Stroke – Hemorrhagic

Hemorrhagic stroke is a type of intracranial hemorrhage. There are two types of hemorrhagic stroke:

  • Intracerebral Hemorrhage (ICH)
  • Subarachnoid Hemorrhage (SAH)

Although there may be some overlap between ICH and SAH, they often represent distinctly different conditions. More detail is available for each condition by clicking on the link.

What’s in this section?

Signs and Symptoms

Symptoms of hemorrhagic stroke usually begin suddenly. The onset and course of symptoms are often different for an ICH or SAH. Symptoms may include:

  • Headache, usually of sudden onset with either an explosive onset or progressive course
  • Weakness, tingling or paralysis, typically on one side of the body
  • Difficulty swallowing
  • Confusion
  • Trouble with vision
  • Difficulty with balance
  • Trouble speaking and issues with reading, writing or understanding speech
  • Changes in alertness or consciousness


Diagnosis starts with a physical exam and medical history. Other procedures and tests may be needed to diagnose, including: computed tomography () scan, magnetic resonance imaging () scan, CT angiography, or lumbar puncture/.

Treatment Options

Treatment options are based on several factors, including:

  • The type of hemorrhagic stroke and its cause
  • Symptoms
  • Presence of an underlying abnormality
  • Patient age and condition
  • The risk for further bleeding
  • The goals associated with treatment.

The medical, surgical and endovascular treatment of hemorrhagic stroke is continuously evolving, looking for ways to achieve better outcomes for the patient. The types of treatment and management of hemorrhagic stroke are dependent on its cause and may include:

  • Observation This is typically used for smaller or deep ICHs or non-aneurysm SAHs. Medical issues such as blood pressure management, salt balance and correction of bleeding issues are also addressed.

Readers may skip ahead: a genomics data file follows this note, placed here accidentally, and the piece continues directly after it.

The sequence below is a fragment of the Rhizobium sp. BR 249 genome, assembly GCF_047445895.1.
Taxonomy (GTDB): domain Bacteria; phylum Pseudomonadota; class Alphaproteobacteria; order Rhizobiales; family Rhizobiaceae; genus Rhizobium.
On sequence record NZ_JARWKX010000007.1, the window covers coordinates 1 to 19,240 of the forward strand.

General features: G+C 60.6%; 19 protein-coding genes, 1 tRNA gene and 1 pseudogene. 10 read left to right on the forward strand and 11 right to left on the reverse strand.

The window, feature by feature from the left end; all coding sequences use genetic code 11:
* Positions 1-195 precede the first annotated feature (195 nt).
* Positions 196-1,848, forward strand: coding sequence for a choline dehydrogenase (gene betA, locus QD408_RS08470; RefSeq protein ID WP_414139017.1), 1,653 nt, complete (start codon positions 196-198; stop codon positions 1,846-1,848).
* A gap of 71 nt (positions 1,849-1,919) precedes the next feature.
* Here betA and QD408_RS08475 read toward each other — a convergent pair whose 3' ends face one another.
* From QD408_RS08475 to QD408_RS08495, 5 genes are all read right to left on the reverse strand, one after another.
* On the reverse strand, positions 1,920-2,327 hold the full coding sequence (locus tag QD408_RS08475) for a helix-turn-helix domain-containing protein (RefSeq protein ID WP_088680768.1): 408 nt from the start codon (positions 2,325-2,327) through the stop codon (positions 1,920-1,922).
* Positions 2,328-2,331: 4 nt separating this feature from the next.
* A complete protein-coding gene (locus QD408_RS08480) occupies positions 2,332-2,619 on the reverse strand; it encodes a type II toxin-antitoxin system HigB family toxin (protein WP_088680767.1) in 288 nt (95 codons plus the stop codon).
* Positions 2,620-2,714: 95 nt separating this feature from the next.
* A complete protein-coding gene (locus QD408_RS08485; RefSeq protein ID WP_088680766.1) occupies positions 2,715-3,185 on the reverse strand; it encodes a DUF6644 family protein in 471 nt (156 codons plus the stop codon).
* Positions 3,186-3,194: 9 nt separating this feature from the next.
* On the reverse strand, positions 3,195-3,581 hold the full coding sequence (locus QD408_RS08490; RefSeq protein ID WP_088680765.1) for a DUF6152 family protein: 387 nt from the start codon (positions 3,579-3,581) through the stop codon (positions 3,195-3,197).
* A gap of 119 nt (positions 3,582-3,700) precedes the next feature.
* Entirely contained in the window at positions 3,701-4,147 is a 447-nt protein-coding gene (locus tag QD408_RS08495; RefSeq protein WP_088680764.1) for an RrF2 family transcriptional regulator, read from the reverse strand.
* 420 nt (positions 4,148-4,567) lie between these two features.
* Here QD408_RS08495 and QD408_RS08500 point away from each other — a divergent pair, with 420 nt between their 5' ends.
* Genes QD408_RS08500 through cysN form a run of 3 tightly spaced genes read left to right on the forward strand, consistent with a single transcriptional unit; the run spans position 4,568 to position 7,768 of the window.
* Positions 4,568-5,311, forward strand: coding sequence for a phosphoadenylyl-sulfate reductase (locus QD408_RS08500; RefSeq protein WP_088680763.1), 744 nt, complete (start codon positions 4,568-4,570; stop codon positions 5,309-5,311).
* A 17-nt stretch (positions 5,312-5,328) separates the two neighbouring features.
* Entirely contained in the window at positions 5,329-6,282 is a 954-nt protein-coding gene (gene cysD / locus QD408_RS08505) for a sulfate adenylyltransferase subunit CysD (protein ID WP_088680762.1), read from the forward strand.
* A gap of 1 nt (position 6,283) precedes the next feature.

• Open surgery (craniotomy) This option is typically considered for removal of a large, life-threatening ICH or treatment of an underlying cause such as a ruptured aneurysm, AVM or tumor.
  • Embolization (neuro) This may be used in selected circumstances to treat an underlying cause for ICH or SAH. This typically involves treatment of an aneurysm (coiling/stenting or flow diversion) or AVM.
  • Minimally invasive craniotomy In some circumstances, this may be considered for evacuation (removal) of an ICH located deep in the brain.
  • Decompressive craniectomy This surgery may be considered to reduce pressure related to an ICH or brain swelling from SAH due to aneurysm.
  • Ventriculostomy This is most often used to decrease pressure related to an intraventricular hemorrhage or hydrocephalus due to SAH. Sometimes, medications may be injected through the external ventricular drain to help dissolve clot filling the ventricle. It may also be used to monitor .
  • ICP Monitor This device may be used occasionally, but generally is not routinely used in the management of hemorrhagic stroke.

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